Northwestern Events Calendar


Constitutional Sankofa

When: Monday, October 23, 2023
2:30 PM - 4:00 PM CT

Where: Scott Hall, Burdick Room (107), 601 University Place, Evanston, IL 60208 map it

Audience: Faculty/Staff - Graduate Students

Contact: Ariel Sowers   (847) 491-7454

Group: Department of Political Science

Category: Academic


Please join the Global Theory Workshop as they host Paul Gowder, a professor at Northwestern University's Pritzker School of Law.

This paper, prepared for a symposium on "Afrofuturism and the Law," defends the relevance to the law of a reconstructive approach to the past which has been a persistent feature of Black American intellectual history. In scholarship on Afrofuturist art, that approach to history is often denoted by the Akan word "Sankofa," referring to the conscious appropriation of the past in order to promote the interests of the present and future.

In Black American constitutional thought, this approach to the past is reflected prominently in Frederick Douglass's attitude toward the constitution and the intent of its framers. However, it also bears important similarities to an approach to constitutional history prominent in the broader Anglo-American legal tradition, particularly in Edward Coke's 17th century reconstruction of Magna Carta. In African-American intellectual history, the reconstructive approach to the past has been identified as a political strategy, but not---notwithstanding Douglass's deployment of it in constitutional debate---as a mode of legal reasoning; in legal history Coke's approach to Magna Carta has been routinely rejected as illegitimately ahistorical.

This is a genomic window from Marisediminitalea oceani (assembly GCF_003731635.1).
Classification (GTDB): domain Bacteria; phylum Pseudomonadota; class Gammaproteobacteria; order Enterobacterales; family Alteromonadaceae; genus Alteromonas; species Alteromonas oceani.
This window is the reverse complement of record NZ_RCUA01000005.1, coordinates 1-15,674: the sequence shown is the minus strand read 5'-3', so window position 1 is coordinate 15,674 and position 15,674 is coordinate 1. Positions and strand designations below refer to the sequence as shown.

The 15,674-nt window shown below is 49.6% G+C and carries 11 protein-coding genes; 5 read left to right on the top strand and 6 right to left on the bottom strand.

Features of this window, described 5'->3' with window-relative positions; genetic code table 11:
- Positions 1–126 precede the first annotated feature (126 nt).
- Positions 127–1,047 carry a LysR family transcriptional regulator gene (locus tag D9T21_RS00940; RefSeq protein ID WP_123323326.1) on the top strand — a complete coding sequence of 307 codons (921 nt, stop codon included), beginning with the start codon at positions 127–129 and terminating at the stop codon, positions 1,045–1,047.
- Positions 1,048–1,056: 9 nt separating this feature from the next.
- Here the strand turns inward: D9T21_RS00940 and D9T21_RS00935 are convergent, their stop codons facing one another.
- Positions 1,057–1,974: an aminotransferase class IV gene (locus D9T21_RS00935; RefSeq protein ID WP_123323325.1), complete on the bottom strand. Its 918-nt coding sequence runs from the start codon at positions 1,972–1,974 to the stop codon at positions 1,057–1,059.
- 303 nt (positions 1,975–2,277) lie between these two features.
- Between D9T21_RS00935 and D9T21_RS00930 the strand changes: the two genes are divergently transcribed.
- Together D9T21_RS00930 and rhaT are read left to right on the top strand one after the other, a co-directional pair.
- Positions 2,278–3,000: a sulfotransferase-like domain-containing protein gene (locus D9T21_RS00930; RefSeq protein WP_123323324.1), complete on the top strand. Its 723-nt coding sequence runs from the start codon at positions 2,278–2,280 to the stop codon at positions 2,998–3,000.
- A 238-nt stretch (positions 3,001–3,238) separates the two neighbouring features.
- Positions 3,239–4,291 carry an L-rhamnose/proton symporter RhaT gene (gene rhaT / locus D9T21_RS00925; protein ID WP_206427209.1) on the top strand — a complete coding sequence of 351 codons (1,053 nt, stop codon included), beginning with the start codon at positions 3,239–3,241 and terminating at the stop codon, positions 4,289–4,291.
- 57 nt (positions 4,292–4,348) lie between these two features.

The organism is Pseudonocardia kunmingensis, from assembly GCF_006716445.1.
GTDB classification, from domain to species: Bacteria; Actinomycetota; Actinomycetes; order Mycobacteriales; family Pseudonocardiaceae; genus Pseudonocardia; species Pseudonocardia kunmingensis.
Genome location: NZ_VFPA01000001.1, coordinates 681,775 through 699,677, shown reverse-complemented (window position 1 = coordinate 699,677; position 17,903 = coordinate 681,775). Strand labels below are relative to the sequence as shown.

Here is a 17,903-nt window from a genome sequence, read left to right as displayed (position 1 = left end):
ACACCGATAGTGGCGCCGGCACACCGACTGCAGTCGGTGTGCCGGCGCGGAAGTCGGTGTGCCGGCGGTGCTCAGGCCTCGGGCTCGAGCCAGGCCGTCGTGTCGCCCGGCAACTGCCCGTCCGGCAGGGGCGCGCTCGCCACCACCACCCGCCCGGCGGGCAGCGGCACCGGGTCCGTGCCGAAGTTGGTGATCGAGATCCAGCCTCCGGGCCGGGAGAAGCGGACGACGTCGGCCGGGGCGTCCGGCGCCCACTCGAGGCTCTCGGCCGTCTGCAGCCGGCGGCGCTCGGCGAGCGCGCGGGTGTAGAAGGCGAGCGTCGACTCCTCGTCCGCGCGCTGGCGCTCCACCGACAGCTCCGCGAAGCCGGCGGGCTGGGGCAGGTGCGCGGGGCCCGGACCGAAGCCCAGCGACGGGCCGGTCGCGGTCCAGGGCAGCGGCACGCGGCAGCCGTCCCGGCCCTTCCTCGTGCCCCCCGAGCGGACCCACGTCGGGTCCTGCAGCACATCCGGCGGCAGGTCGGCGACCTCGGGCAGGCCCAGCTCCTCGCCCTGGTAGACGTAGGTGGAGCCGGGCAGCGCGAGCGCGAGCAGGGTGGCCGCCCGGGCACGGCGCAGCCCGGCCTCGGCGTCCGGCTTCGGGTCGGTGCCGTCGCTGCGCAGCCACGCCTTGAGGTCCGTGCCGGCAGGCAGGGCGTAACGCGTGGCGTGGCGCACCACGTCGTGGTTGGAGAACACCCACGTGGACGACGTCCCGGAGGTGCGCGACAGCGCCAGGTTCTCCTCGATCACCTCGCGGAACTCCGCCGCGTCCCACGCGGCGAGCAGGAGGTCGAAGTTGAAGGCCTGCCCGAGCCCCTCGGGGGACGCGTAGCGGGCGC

This paper defends Coke's reconstruction of Magna Carta as appropriate for legal---not historical---reasoning. Doing so opens the intellectual space to understand Black American Sankofa as legal rather than merely political argument, and hence to integrate a broader and more idealized view of the past into activist legal argument."

Paul Gowder is a tenured Professor of Law and Associate Dean of Research and Intellectual Life at Northwestern University Pritzker School of Law. From 2012-2020 he was at the University of Iowa College of Law (with courtesy appointments in philosophy and political science). His research is focused on the nexus of normative political theory, constitutional law, and social science, as well as law and technology. As a law professor, he has taught beginning and advanced Constitutional Law courses, Torts, Introduction to Quantitative and Computational Legal Reasoning (a coding and statistics course for lawyers), Critical Race Theory, Policy Lab, and Professional Responsibility (legal ethics). Back in grad school, he taught or TAed a number of topical courses in contemporary political theory. In spring 2023 he will finally achieve a longtime goal of getting to teach Classical Athenian Law.

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